Cain is justly famous for his three classic novels (Postman, Pierce, and Indemnity), but deserves more praise than he usually gets as a short story writer. These tales feature much of what makes his longer works excellent: sharp psychological portraits, lust and revenge hovering over all, a vivid sense of 1930s Southern California, and an endlessly wry narrator's take on everything. But these stories pare it all to the bone, and in most cases that makes Cain's taut, sinewy prose even more concise. The brief intros by Hoopes are interesting and a nice addition, but I'd recommend reading the stories first, then trying the intros to avoid any spoilers. The highlight among these tales, Baby packs a lot of wallop into a very few pages. The characters emerge quickly and distinctly and the cat subplot dovetails perfectly and provides a satisfying conclusion. There is always a sense of justice in Cain's works, and here it's particularly pleasant. Joy Ride and Embezzler are two other fine works in this collection, but each of the stories is worth reading. They might not all be perfect, but they're all pure Cain, and that's as good as this genre ever got, Hammett and Chandler included.
Published by Thriftbooks.com User , 13 years ago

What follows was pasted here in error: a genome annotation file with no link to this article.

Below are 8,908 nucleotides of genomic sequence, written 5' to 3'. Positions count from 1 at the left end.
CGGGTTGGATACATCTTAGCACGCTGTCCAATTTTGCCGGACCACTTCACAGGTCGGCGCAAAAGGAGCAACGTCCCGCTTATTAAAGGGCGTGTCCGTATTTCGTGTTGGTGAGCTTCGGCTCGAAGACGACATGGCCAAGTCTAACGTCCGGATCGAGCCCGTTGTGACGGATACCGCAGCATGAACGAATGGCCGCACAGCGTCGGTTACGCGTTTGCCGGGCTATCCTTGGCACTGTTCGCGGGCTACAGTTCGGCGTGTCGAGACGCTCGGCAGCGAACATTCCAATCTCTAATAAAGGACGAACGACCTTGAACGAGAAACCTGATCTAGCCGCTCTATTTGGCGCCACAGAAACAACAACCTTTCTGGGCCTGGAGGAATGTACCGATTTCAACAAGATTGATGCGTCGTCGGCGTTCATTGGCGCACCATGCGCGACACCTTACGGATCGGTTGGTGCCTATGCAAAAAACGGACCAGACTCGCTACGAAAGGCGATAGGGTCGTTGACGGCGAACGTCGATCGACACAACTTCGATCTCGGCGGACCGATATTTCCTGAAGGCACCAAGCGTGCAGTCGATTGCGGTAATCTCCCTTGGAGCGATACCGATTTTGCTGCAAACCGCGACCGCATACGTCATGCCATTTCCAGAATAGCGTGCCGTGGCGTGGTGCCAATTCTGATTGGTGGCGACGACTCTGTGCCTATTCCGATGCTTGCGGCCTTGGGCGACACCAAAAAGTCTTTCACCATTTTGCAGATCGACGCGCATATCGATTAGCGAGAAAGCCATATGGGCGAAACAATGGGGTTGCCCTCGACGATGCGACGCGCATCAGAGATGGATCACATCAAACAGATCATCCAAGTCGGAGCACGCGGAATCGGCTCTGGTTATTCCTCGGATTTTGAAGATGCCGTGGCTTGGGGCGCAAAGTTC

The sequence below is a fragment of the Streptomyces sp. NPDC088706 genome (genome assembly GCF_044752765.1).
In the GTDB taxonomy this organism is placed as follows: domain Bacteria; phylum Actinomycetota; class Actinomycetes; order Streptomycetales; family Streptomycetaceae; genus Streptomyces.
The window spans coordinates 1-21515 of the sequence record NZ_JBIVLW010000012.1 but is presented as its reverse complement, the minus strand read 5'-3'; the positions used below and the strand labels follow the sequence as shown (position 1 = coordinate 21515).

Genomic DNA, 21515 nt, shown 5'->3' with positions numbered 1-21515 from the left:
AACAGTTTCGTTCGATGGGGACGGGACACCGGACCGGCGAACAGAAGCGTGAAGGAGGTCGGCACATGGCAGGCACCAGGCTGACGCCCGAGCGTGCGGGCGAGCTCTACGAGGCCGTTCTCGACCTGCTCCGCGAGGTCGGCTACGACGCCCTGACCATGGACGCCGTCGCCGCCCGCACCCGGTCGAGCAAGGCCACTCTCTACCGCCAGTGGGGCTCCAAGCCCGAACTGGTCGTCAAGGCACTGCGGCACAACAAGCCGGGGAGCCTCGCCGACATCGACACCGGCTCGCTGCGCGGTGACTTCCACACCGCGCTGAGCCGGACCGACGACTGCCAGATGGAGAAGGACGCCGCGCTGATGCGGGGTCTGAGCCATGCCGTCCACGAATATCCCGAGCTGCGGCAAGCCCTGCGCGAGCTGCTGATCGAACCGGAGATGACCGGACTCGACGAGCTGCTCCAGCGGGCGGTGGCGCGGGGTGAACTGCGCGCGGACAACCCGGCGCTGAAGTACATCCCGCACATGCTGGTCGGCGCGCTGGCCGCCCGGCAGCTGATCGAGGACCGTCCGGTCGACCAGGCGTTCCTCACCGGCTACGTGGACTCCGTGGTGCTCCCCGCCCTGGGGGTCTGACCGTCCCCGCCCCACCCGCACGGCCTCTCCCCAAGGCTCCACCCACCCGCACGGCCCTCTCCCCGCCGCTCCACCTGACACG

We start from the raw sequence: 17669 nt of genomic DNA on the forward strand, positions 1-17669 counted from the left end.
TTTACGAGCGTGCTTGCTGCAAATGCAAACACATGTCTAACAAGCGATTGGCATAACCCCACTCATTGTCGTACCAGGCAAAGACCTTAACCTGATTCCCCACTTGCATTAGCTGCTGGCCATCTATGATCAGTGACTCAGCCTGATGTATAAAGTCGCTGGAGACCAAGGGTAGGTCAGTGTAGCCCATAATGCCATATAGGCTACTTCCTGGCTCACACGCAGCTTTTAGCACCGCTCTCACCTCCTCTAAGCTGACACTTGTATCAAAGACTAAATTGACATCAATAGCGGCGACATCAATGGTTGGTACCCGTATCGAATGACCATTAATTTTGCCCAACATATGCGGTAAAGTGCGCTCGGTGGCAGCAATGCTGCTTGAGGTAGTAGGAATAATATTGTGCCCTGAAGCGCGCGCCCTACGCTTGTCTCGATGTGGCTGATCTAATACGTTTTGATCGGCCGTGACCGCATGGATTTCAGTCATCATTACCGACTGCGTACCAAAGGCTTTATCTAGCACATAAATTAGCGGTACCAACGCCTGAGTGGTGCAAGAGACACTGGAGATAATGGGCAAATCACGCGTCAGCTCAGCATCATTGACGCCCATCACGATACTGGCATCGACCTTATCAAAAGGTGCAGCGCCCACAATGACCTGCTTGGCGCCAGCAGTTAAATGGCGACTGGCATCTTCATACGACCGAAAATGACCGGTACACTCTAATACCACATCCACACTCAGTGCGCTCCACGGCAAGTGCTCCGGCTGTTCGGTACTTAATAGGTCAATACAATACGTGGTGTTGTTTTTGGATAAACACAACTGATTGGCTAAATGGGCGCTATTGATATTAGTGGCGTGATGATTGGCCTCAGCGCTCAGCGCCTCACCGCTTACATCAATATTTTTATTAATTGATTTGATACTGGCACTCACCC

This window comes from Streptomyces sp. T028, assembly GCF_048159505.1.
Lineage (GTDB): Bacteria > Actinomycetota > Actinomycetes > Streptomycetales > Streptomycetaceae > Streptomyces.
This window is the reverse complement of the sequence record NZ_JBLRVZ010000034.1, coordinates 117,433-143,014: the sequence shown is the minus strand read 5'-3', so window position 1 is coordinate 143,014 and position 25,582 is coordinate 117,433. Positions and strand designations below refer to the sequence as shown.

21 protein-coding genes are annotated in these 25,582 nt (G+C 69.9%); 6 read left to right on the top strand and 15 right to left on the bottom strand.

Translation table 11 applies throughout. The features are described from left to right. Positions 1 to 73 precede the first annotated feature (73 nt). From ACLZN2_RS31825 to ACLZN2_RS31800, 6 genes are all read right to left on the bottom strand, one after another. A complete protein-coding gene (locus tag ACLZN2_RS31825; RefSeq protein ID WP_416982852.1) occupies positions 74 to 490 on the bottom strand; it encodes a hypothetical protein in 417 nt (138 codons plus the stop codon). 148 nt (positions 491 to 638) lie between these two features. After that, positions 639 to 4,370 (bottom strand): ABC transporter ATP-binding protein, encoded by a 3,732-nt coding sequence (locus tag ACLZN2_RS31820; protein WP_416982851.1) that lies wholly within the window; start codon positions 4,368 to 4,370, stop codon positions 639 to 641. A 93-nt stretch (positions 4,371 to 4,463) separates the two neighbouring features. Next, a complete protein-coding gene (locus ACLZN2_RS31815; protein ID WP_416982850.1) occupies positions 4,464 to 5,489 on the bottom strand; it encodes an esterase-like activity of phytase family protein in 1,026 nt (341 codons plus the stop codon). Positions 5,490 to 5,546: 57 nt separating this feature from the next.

I have reviewed James M. Cain's two major works The Postman Always Rings Twice and Double Indemnity elsewhere in this space. He is justly famous for those little literary potboilers. Not as well known, although they should be, are his short stories that are of the same caliber with the same kind of plot exploration and with quirkily little endings, a la O. Henry. The definitive example of this little collection is the title work-Baby In The Icebox. Here we have the inevitable California male drifter of indeterminate morals, the adulterous housewife of vague if intense longings, the seemingly inevitable symbolically meaningful wild cats that populate many of Cain's works and the intense, almost too intense, sexual stirrings that make the term potboiler very apt. The other stories follow with their own little twists. And hovering just below the surface is a literary examination of class, race and sex in 1930's America that seldom gets this kind of inspection not matter what period we are in. These will keep you glued to the page, read them.
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